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UK risks no-deal Brexit by refusing to compromise, says Barnier
2 September 2020, 15:43 | Updated: 2 September 2020, 16:42
The UK has been warned it is facing a no-deal Brexit by refusing to compromise in the ongoing trade negotiations deadlock, according to Michel Barnier.
Brussels' chief negotiator said on Wednesday that he is now "worried and disappointed" after informal talks with his counterpart, David Frost, at Downing Street ended without concessions.
Speaking after a speech hosted by Dublin's Institute of International and European Affairs think tank, he said a "breakthrough" was needed in order to reach a "strict deadline" for a trade deal next month ahead of the end of the transition period on 31 December.
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"If the UK wants a deal with us and a fair agreement for a zero-tariff, zero-quota access for British access to our market of 450 million consumers then they will have to move and it is their choice, it is their responsibility," he said.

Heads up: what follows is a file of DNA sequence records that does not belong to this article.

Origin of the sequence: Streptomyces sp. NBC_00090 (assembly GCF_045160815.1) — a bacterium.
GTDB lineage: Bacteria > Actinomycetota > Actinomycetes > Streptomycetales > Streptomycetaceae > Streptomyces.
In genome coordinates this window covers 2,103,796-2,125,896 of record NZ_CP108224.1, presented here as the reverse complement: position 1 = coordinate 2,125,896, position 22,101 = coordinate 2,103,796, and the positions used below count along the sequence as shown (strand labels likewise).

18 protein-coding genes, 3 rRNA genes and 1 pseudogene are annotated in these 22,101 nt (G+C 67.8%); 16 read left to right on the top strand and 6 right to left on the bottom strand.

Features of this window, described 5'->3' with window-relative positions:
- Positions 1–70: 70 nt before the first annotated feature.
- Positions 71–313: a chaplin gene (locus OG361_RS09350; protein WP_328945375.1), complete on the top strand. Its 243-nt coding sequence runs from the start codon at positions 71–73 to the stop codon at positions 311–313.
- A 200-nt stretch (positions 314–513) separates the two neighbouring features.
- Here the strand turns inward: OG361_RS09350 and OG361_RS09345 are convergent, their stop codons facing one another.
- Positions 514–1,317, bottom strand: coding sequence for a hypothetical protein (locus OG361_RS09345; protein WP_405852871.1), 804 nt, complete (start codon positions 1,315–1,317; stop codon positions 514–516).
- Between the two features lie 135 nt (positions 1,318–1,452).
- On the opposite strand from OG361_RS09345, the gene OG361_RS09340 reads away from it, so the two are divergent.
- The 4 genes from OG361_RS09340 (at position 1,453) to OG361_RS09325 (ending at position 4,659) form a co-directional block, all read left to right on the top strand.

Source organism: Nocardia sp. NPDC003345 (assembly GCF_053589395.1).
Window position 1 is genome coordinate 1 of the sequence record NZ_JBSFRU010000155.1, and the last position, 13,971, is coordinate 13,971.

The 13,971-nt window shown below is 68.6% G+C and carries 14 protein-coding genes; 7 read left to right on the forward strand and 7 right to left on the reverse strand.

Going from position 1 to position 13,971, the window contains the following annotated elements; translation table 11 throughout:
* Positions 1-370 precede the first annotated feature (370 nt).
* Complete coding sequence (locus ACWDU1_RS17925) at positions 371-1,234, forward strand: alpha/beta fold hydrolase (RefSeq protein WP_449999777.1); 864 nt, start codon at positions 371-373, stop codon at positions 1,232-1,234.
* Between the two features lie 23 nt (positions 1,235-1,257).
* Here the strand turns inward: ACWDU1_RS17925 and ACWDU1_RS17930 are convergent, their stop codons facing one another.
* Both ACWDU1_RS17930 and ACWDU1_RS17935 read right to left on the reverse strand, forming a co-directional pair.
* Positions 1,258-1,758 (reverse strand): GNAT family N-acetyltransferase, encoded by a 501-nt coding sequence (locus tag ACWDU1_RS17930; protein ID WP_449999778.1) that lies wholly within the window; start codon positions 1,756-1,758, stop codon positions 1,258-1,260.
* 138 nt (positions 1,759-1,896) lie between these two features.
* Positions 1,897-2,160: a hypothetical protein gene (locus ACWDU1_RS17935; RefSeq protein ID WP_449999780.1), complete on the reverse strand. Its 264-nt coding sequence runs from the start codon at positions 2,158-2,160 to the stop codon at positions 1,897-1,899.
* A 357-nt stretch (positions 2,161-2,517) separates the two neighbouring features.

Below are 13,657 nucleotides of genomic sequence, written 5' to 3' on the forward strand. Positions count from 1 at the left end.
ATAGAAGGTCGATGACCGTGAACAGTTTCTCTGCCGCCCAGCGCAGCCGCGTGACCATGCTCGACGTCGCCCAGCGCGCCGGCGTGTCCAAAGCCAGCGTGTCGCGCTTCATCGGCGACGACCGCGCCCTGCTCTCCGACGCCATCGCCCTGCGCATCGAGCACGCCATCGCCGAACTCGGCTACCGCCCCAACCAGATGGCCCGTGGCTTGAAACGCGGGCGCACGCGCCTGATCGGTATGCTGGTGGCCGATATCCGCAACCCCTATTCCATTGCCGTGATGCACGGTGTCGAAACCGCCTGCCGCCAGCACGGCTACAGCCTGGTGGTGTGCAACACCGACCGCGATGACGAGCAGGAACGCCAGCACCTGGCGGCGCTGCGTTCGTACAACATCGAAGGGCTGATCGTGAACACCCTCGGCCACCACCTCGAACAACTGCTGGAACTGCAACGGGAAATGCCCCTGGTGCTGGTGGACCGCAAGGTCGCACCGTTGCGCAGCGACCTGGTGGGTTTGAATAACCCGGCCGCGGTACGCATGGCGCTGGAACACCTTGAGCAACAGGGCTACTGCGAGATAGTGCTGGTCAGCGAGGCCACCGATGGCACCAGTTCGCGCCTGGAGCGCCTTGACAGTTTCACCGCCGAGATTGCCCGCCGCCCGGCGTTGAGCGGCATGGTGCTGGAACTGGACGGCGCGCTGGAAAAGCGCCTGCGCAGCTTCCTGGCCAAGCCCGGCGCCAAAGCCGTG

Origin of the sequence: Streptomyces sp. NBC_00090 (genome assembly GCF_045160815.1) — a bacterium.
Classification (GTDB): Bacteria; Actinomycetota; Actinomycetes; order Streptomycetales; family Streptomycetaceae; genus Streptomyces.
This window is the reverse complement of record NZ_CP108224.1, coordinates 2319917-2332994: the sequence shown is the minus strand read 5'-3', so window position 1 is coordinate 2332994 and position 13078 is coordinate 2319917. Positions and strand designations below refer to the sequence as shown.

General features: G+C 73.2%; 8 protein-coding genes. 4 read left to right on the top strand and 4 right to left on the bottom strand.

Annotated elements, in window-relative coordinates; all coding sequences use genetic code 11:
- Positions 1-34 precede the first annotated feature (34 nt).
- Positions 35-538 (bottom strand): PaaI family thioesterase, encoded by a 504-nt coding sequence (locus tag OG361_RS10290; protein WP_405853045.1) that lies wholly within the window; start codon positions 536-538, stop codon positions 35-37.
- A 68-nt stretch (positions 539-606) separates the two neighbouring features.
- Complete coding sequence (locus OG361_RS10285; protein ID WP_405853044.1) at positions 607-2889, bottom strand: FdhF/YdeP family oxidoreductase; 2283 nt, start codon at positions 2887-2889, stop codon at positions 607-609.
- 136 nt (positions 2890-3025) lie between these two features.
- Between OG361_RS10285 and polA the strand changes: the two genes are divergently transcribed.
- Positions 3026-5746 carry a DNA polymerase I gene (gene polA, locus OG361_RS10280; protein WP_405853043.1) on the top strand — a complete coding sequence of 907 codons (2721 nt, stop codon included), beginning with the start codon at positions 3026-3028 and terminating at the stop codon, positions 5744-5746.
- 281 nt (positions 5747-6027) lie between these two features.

"We are ready to make fair and constructive compromise but not at the detriment of the EU."
Downing Street has already acknowledged that such a deal "will not be easy to achieve" in comments after the meeting, and which comes before an eighth round of formal negotiations next week.
But Mr Barnier said there had been no "change in position" from the UK, and added: "This is why I express publicly that I am worried and I am disappointed because, frankly speaking, we have moved.
"I've shown clearly openness to find compromise.
"If they don't move on the issues which are the key issues of the EU, the level playing field, fisheries and governance, the UK will take itself the risk of a no-deal."
Mr Barnier also issued a "good luck" to people who have looked upon the idea of a no-deal positively as he also rejected the idea of livelihoods of fishermen and women being "used as a bargaining chip in these negotiations".
He added: "Frankly speaking, there is no reason to under-estimate the consequences for many people, many sectors, of a no-deal - it will be a huge difference between a deal and a no-deal."
Also in his comments, Mr Barnier said he would miss Phil Hogan - the Irishman who resigned as the EU's trade commissioner after controversy around coronavrius regulations - as he thanked him "warmly" for his service.
He said: "I will miss Phil Hogan on whom I could always count to relay any Irish concerns to me very directly over the last four years."